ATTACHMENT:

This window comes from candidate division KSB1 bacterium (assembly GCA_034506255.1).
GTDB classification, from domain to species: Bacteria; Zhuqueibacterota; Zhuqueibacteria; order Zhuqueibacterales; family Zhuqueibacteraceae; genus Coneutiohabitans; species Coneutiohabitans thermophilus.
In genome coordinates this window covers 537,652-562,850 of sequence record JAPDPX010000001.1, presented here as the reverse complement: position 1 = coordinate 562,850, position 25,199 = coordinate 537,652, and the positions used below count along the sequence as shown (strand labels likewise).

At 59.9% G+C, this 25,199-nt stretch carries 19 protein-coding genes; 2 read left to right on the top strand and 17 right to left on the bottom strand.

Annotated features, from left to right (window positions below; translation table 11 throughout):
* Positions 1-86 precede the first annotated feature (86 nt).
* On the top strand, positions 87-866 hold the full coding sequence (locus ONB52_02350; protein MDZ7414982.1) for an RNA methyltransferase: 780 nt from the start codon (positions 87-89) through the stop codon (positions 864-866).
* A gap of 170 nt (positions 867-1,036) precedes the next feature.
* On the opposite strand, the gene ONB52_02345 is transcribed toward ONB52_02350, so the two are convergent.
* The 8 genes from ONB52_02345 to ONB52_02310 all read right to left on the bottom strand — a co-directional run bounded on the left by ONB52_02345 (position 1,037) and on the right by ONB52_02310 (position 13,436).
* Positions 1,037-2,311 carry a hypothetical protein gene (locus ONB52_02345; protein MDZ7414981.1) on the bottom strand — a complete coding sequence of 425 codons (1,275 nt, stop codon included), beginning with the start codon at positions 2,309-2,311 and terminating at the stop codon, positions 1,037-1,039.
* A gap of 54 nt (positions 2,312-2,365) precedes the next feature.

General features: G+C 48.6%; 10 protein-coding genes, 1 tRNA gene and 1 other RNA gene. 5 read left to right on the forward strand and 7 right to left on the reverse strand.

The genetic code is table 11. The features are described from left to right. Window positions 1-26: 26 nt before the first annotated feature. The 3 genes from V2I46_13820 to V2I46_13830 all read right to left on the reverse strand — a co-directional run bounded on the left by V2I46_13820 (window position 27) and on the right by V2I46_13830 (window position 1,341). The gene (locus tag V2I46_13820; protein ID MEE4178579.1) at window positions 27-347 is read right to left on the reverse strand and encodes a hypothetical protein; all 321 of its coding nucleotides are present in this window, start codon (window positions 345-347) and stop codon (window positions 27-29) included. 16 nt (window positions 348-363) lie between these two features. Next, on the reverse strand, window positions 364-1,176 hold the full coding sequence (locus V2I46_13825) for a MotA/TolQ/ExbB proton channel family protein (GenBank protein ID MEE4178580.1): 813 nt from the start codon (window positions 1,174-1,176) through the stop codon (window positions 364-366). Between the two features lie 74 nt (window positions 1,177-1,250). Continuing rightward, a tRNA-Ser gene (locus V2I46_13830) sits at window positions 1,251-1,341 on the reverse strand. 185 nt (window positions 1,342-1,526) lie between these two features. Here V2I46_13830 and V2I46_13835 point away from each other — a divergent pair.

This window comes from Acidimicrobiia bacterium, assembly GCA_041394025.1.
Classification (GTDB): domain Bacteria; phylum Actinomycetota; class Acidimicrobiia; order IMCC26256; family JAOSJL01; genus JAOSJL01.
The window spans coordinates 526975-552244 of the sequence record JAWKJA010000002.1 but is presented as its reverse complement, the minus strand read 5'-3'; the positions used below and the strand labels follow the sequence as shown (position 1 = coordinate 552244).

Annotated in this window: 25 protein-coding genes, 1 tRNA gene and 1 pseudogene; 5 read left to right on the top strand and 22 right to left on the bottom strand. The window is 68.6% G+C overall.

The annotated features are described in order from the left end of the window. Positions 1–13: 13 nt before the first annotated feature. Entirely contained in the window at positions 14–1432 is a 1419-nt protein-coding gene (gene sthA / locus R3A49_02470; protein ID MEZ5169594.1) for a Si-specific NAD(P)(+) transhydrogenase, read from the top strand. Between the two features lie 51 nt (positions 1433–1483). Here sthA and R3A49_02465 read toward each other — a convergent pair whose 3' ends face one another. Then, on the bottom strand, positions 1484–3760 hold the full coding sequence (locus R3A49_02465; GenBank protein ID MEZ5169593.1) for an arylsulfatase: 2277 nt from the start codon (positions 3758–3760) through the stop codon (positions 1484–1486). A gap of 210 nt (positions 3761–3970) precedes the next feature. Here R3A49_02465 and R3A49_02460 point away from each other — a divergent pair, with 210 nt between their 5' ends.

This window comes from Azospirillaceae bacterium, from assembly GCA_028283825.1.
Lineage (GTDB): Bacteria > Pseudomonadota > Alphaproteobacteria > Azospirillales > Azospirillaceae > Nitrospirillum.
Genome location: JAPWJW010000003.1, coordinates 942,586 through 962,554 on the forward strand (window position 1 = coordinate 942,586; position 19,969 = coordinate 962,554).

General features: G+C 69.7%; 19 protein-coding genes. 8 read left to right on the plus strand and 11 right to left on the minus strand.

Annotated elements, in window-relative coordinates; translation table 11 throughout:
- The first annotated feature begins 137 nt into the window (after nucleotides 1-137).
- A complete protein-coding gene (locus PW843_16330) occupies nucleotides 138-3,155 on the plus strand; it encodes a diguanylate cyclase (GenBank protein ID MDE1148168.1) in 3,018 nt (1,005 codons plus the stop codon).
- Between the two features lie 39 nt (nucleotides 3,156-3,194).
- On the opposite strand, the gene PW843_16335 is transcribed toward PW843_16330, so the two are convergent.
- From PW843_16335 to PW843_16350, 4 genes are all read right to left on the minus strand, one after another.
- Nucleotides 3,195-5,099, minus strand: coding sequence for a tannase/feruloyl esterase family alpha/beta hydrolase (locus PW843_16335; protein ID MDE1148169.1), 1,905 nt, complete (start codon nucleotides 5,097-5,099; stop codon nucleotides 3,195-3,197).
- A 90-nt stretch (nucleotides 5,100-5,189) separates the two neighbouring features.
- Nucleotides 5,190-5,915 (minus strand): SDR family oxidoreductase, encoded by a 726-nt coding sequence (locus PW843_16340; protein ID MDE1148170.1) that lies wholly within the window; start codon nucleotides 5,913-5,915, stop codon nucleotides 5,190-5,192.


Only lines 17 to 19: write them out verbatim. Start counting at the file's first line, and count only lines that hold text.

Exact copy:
The window spans coordinates 526975-552244 of the sequence record JAWKJA010000002.1 but is presented as its reverse complement, the minus strand read 5'-3'; the positions used below and the strand labels follow the sequence as shown (position 1 = coordinate 552244).

Annotated in this window: 25 protein-coding genes, 1 tRNA gene and 1 pseudogene; 5 read left to right on the top strand and 22 right to left on the bottom strand. The window is 68.6% G+C overall.

The annotated features are described in order from the left end of the window. Positions 1–13: 13 nt before the first annotated feature. Entirely contained in the window at positions 14–1432 is a 1419-nt protein-coding gene (gene sthA / locus R3A49_02470; protein ID MEZ5169594.1) for a Si-specific NAD(P)(+) transhydrogenase, read from the top strand. Between the two features lie 51 nt (positions 1433–1483). Here sthA and R3A49_02465 read toward each other — a convergent pair whose 3' ends face one another. Then, on the bottom strand, positions 1484–3760 hold the full coding sequence (locus R3A49_02465; GenBank protein ID MEZ5169593.1) for an arylsulfatase: 2277 nt from the start codon (positions 3758–3760) through the stop codon (positions 1484–1486). A gap of 210 nt (positions 3761–3970) precedes the next feature. Here R3A49_02465 and R3A49_02460 point away from each other — a divergent pair, with 210 nt between their 5' ends.